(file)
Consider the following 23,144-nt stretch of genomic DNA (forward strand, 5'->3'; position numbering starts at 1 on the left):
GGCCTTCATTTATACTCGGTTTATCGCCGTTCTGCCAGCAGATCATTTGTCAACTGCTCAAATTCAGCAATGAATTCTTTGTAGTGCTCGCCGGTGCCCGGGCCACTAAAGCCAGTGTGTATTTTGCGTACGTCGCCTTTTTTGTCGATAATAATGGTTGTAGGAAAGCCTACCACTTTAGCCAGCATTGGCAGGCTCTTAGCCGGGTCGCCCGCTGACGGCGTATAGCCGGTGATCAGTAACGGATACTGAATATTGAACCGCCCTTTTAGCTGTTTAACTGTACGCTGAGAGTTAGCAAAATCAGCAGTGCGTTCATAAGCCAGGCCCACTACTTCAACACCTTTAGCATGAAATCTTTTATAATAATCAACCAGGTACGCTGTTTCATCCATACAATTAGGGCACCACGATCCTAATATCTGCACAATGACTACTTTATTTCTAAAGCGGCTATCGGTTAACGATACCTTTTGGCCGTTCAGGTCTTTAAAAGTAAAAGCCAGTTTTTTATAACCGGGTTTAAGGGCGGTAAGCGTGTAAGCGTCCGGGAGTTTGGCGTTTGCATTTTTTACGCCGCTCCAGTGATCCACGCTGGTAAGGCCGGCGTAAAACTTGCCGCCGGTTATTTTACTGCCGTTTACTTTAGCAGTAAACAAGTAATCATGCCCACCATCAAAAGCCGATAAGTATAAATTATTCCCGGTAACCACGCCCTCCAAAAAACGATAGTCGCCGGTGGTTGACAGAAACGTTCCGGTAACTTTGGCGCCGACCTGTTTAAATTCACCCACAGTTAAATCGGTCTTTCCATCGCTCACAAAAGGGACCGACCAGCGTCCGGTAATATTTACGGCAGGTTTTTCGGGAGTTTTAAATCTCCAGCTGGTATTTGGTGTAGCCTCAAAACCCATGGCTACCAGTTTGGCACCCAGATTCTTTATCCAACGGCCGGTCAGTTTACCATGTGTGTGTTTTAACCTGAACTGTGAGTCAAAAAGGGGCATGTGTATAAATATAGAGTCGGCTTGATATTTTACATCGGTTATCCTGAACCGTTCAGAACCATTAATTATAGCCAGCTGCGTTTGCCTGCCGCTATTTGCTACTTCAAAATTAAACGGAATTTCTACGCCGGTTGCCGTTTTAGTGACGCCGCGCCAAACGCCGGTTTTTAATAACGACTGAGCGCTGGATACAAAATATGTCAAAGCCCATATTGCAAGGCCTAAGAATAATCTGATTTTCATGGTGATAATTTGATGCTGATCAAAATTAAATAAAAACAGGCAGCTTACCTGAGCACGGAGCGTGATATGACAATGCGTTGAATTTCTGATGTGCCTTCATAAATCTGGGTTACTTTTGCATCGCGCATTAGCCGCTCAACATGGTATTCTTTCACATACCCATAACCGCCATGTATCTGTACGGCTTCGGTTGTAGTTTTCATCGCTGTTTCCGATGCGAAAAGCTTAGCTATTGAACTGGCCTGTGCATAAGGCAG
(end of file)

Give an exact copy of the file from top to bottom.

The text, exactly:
Consider the following 23,144-nt stretch of genomic DNA (forward strand, 5'->3'; position numbering starts at 1 on the left):
GGCCTTCATTTATACTCGGTTTATCGCCGTTCTGCCAGCAGATCATTTGTCAACTGCTCAAATTCAGCAATGAATTCTTTGTAGTGCTCGCCGGTGCCCGGGCCACTAAAGCCAGTGTGTATTTTGCGTACGTCGCCTTTTTTGTCGATAATAATGGTTGTAGGAAAGCCTACCACTTTAGCCAGCATTGGCAGGCTCTTAGCCGGGTCGCCCGCTGACGGCGTATAGCCGGTGATCAGTAACGGATACTGAATATTGAACCGCCCTTTTAGCTGTTTAACTGTACGCTGAGAGTTAGCAAAATCAGCAGTGCGTTCATAAGCCAGGCCCACTACTTCAACACCTTTAGCATGAAATCTTTTATAATAATCAACCAGGTACGCTGTTTCATCCATACAATTAGGGCACCACGATCCTAATATCTGCACAATGACTACTTTATTTCTAAAGCGGCTATCGGTTAACGATACCTTTTGGCCGTTCAGGTCTTTAAAAGTAAAAGCCAGTTTTTTATAACCGGGTTTAAGGGCGGTAAGCGTGTAAGCGTCCGGGAGTTTGGCGTTTGCATTTTTTACGCCGCTCCAGTGATCCACGCTGGTAAGGCCGGCGTAAAACTTGCCGCCGGTTATTTTACTGCCGTTTACTTTAGCAGTAAACAAGTAATCATGCCCACCATCAAAAGCCGATAAGTATAAATTATTCCCGGTAACCACGCCCTCCAAAAAACGATAGTCGCCGGTGGTTGACAGAAACGTTCCGGTAACTTTGGCGCCGACCTGTTTAAATTCACCCACAGTTAAATCGGTCTTTCCATCGCTCACAAAAGGGACCGACCAGCGTCCGGTAATATTTACGGCAGGTTTTTCGGGAGTTTTAAATCTCCAGCTGGTATTTGGTGTAGCCTCAAAACCCATGGCTACCAGTTTGGCACCCAGATTCTTTATCCAACGGCCGGTCAGTTTACCATGTGTGTGTTTTAACCTGAACTGTGAGTCAAAAAGGGGCATGTGTATAAATATAGAGTCGGCTTGATATTTTACATCGGTTATCCTGAACCGTTCAGAACCATTAATTATAGCCAGCTGCGTTTGCCTGCCGCTATTTGCTACTTCAAAATTAAACGGAATTTCTACGCCGGTTGCCGTTTTAGTGACGCCGCGCCAAACGCCGGTTTTTAATAACGACTGAGCGCTGGATACAAAATATGTCAAAGCCCATATTGCAAGGCCTAAGAATAATCTGATTTTCATGGTGATAATTTGATGCTGATCAAAATTAAATAAAAACAGGCAGCTTACCTGAGCACGGAGCGTGATATGACAATGCGTTGAATTTCTGATGTGCCTTCATAAATCTGGGTTACTTTTGCATCGCGCATTAGCCGCTCAACATGGTATTCTTTCACATACCCATAACCGCCATGTATCTGTACGGCTTCGGTTGTAGTTTTCATCGCTGTTTCCGATGCGAAAAGCTTAGCTATTGAACTGGCCTGTGCATAAGGCAG